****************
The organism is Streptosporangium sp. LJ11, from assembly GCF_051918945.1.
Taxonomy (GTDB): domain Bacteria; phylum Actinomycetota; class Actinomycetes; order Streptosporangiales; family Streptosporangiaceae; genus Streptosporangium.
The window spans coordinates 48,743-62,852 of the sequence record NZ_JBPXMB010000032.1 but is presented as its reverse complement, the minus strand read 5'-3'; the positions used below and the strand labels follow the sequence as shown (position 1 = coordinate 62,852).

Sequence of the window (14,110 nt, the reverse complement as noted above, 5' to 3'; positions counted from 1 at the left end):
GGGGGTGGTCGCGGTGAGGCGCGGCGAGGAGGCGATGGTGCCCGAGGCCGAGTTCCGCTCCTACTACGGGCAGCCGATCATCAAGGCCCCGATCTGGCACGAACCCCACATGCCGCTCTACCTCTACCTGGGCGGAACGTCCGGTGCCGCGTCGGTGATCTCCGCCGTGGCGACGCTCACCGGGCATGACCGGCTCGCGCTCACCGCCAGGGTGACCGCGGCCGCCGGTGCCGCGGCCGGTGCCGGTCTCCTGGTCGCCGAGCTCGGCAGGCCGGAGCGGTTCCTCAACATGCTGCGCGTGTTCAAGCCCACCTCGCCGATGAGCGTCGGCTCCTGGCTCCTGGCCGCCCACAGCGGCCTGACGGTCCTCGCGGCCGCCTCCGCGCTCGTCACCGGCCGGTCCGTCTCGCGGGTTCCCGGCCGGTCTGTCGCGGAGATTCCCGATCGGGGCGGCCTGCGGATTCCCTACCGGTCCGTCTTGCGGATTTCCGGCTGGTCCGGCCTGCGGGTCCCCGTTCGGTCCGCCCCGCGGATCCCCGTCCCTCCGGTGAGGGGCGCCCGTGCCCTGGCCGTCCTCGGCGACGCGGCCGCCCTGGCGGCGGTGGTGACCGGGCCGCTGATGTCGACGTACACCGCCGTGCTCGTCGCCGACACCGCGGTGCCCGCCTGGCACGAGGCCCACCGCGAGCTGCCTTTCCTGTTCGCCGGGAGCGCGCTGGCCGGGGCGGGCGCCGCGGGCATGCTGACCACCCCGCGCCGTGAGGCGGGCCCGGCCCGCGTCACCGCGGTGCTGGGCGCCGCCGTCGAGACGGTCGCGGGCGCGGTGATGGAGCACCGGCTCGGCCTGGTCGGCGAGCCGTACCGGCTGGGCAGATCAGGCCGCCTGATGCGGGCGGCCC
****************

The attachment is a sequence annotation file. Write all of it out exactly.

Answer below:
The organism is Streptosporangium sp. LJ11, from assembly GCF_051918945.1.
Taxonomy (GTDB): domain Bacteria; phylum Actinomycetota; class Actinomycetes; order Streptosporangiales; family Streptosporangiaceae; genus Streptosporangium.
The window spans coordinates 48,743-62,852 of the sequence record NZ_JBPXMB010000032.1 but is presented as its reverse complement, the minus strand read 5'-3'; the positions used below and the strand labels follow the sequence as shown (position 1 = coordinate 62,852).

Sequence of the window (14,110 nt, the reverse complement as noted above, 5' to 3'; positions counted from 1 at the left end):
GGGGGTGGTCGCGGTGAGGCGCGGCGAGGAGGCGATGGTGCCCGAGGCCGAGTTCCGCTCCTACTACGGGCAGCCGATCATCAAGGCCCCGATCTGGCACGAACCCCACATGCCGCTCTACCTCTACCTGGGCGGAACGTCCGGTGCCGCGTCGGTGATCTCCGCCGTGGCGACGCTCACCGGGCATGACCGGCTCGCGCTCACCGCCAGGGTGACCGCGGCCGCCGGTGCCGCGGCCGGTGCCGGTCTCCTGGTCGCCGAGCTCGGCAGGCCGGAGCGGTTCCTCAACATGCTGCGCGTGTTCAAGCCCACCTCGCCGATGAGCGTCGGCTCCTGGCTCCTGGCCGCCCACAGCGGCCTGACGGTCCTCGCGGCCGCCTCCGCGCTCGTCACCGGCCGGTCCGTCTCGCGGGTTCCCGGCCGGTCTGTCGCGGAGATTCCCGATCGGGGCGGCCTGCGGATTCCCTACCGGTCCGTCTTGCGGATTTCCGGCTGGTCCGGCCTGCGGGTCCCCGTTCGGTCCGCCCCGCGGATCCCCGTCCCTCCGGTGAGGGGCGCCCGTGCCCTGGCCGTCCTCGGCGACGCGGCCGCCCTGGCGGCGGTGGTGACCGGGCCGCTGATGTCGACGTACACCGCCGTGCTCGTCGCCGACACCGCGGTGCCCGCCTGGCACGAGGCCCACCGCGAGCTGCCTTTCCTGTTCGCCGGGAGCGCGCTGGCCGGGGCGGGCGCCGCGGGCATGCTGACCACCCCGCGCCGTGAGGCGGGCCCGGCCCGCGTCACCGCGGTGCTGGGCGCCGCCGTCGAGACGGTCGCGGGCGCGGTGATGGAGCACCGGCTCGGCCTGGTCGGCGAGCCGTACCGGCTGGGCAGATCAGGCCGCCTGATGCGGGCGGCCC